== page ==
OpenBSD on Vultr

I wanted to spin up an OpenBSD VM and had heard that you could do that at Vultr as a custom install. These are some notes I made along the way.

I found that Vultr now supports OpenBSD directly, not just as a custom option (their support document appears to be a little out of date). So, you can spin up an OpenBSD instance as you would any other instance from their console.

Logging in

I added an SSH key when setting up my instance, but wasn't able to authenticate by public key after the install completed, so I did a hard reboot of the VM from Vultr's dashboard, then immediately opened the console and selected single-user mode at the boot prompt.

boot> boot -s

You only get a few seconds to do this before normal boot proceeds, so I was carefuly not to dally in clicking the Console button when the reboot kicks off.

This brought the system up in single-user mode. I pressed return at the prompt.

Enter pathname of shell or RETURN for sh:

Following the OpenBSD FAQ, I mounted the root and usr filesystems, updated the root password, and rebooted.

# fsck -p / && mount -uw /
# fsck -p /usr/local && mount /usr/local
# passwd
# reboot

After the reboot, I was able to log in by ssh using password authentication. I checked the .ssh/authorized_keys file and it was empty, explaining why public key authentication didn't work.

Add a user

I prefer not to work as root unless necessary, so I created a user.

vultr# adduser 
Use option ``-silent'' if you don't want to see all warnings and questions.

Reading /etc/shells
Check /etc/master.passwd
Check /etc/group

Ok, let's go.
Don't worry about mistakes. There will be a chance later to correct any input.
Enter username []: user
Enter full name []: User
Enter shell csh ksh nologin sh [ksh]: 
Uid [1000]: 
Login group user [user]: 
Login group is ``user''. Invite user into other groups: guest no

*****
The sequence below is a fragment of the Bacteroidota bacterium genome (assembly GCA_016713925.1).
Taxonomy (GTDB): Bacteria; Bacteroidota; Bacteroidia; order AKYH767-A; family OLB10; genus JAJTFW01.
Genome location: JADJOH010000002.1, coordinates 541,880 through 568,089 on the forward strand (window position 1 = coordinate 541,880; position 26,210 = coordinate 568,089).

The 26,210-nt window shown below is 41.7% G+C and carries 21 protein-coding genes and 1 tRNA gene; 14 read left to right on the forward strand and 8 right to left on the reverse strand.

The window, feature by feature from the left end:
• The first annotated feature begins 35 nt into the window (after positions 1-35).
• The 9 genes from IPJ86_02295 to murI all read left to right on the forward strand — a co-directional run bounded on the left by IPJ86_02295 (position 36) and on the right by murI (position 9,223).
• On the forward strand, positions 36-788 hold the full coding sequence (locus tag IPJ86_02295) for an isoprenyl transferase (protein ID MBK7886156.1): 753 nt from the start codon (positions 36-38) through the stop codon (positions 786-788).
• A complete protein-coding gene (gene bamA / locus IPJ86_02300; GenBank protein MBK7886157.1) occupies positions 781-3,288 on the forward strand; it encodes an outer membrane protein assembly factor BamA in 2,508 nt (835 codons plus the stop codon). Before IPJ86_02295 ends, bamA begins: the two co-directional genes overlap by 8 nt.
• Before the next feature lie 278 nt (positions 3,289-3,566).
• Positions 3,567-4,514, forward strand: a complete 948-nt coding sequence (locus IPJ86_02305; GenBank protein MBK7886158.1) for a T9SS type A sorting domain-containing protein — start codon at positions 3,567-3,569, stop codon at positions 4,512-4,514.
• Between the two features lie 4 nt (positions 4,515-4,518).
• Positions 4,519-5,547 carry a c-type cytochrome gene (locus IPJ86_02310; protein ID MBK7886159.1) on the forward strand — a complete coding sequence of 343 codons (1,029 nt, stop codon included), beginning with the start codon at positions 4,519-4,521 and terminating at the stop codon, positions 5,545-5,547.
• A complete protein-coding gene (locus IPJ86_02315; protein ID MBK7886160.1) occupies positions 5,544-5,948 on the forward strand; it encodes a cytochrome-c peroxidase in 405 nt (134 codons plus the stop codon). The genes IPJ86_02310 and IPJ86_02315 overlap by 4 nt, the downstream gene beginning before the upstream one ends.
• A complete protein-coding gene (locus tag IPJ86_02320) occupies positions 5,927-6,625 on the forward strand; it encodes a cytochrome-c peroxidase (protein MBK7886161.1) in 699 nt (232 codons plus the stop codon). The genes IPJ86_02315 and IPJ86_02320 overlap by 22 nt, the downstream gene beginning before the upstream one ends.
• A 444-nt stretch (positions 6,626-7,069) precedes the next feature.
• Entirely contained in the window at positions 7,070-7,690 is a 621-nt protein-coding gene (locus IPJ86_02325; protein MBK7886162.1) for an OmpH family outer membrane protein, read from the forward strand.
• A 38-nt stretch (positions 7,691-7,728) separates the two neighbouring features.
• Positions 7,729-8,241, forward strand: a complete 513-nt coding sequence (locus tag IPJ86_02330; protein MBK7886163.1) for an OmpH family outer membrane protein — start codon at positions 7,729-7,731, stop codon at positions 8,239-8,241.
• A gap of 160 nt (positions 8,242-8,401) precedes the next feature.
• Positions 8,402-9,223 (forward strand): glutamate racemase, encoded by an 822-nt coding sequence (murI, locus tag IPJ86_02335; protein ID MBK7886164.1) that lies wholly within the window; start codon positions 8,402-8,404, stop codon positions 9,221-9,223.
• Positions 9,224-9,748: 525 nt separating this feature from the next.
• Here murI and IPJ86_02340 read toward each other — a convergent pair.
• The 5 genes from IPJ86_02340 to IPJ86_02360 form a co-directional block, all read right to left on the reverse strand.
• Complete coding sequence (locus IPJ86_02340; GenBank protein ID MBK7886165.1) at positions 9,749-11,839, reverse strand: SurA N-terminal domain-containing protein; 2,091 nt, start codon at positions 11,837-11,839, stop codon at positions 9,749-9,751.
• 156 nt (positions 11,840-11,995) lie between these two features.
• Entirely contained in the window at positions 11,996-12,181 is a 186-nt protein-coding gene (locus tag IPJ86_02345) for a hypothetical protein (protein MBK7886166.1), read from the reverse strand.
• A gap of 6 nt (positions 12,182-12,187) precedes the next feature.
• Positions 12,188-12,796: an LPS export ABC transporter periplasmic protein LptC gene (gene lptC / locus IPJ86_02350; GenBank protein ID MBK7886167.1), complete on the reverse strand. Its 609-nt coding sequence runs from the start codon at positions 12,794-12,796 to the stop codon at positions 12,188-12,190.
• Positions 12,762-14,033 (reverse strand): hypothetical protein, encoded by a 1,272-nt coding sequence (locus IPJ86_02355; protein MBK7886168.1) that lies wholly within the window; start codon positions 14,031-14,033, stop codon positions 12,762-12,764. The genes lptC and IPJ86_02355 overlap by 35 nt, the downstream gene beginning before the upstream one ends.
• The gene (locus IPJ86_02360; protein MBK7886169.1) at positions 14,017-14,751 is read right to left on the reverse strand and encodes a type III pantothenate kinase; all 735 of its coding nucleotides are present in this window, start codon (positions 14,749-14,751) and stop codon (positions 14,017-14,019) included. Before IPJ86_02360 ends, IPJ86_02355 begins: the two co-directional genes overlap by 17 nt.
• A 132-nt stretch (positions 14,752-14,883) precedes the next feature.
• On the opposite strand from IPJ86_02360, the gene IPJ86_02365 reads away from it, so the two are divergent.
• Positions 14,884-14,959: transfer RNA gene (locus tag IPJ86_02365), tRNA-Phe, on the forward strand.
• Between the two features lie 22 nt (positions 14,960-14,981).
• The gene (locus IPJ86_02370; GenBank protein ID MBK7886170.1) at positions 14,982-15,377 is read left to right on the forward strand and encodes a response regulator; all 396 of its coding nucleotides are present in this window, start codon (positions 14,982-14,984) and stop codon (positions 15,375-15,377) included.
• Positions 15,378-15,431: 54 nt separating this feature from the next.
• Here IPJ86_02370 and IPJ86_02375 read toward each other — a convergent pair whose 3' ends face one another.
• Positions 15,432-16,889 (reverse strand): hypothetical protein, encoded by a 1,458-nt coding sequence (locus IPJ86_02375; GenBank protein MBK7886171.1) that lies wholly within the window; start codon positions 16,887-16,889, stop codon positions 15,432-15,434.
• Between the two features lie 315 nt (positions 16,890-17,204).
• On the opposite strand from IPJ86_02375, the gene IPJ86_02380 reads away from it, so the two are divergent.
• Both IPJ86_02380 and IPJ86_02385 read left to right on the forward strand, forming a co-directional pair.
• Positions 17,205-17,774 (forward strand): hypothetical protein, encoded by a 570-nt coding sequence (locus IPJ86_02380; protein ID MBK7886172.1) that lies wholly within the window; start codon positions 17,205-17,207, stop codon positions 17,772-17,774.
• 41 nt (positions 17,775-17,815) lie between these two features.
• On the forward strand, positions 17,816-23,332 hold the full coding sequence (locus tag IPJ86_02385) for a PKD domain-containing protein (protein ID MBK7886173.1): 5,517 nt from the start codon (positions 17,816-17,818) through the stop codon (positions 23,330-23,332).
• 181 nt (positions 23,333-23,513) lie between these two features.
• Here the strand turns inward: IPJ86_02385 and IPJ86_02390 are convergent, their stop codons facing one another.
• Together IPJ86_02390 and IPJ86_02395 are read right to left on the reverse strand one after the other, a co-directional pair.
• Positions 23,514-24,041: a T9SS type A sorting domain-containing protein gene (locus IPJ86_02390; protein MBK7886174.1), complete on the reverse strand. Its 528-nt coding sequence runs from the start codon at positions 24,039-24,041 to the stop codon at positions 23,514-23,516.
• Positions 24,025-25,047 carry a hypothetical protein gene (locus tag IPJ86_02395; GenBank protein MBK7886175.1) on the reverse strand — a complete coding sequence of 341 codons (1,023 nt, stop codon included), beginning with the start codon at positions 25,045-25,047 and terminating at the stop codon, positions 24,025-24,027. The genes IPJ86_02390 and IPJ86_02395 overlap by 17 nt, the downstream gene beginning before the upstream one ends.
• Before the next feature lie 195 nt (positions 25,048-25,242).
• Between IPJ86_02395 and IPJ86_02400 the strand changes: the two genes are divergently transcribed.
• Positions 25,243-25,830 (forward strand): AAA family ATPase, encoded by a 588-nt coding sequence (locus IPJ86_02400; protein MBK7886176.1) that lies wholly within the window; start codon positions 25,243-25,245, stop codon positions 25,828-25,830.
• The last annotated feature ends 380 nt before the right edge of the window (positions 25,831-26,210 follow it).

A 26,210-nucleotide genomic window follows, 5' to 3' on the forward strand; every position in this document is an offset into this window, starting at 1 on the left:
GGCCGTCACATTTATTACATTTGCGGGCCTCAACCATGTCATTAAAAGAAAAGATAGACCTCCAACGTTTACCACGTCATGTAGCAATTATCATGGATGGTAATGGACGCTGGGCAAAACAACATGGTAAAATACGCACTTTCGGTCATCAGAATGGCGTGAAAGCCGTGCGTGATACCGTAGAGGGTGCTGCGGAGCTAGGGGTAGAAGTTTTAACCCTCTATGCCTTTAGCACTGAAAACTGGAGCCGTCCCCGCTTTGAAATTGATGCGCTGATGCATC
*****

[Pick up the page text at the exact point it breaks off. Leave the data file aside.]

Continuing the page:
[no]: wheel
Login class authpf bgpd daemon default pbuild staff unbound 
[default]: staff
Enter password []: 
Enter password again []: 

Name:	     user
Password:    ****
Fullname:    User
Uid:	     1000
Gid:	     1000 (user)
Groups:	     user wheel
Login Class: staff
HOME:	     /home/user
Shell:	     /bin/ksh
OK? (y/n) [y]: 
Added user ``user''
Copy files from /etc/skel to /home/user
Add another user? (y/n) [y]: n

I set the user's login class to staff and added it to the wheel group. Otherwise, I took the defaults. I added my public SSH key to ~user/.ssh/authorized_keys and checked that I could log in as the new user with public key authentication and switch users to root if necessary.

SSH config

I updated /etc/ssh/sshd_config to deny root logins and allow only public key authentication. Then I restarted sshd.

vultr# kill -HUP `cat /var/run/`

After that, I confirmed that I wasn't able to log in as root or use password authentication via ssh.

What else?

I took a look at the mail that was waiting for root. It included the install output and some advice on getting started with OpenBSD. I checked some of the suggested items as well as those listed in the afterboot manual page.

Quiet down daily

I noticed that I was getting a daily email from the system. By default, daily runs every day to do some valuable system checks. It also provides some informational output which can be disabled so that root will only receive mail from the script when something is wrong, rather than every day. The informational output is disabled by creating /etc/daily.local and setting the appropriate variable.


Package management and installurl

I was looking to install some packages, but none of the package management tools were able to find any packages. I noticed that /etc/installurl was empty. This is where the package management tools look for an URL for the package mirror server URL. I updated it with the example given in the manual page.

Cleaning up unwanted packages

I noticed that there were some packages already installed that I wasn't interested in: python and wget had been installed manually (I found these with pkg_info -m). I removed these two packages then any packages that were no longer required and were not manually installed (their dependencies).

pkg_delete -c python wget
pkg_delete -a

In closing

I hope that you found this helpful. If this is the kind of thing you're into, you may also enjoy some of my other articles. If you have any questions or comments, please feel free to drop me an e-mail.

Aaron D. Parks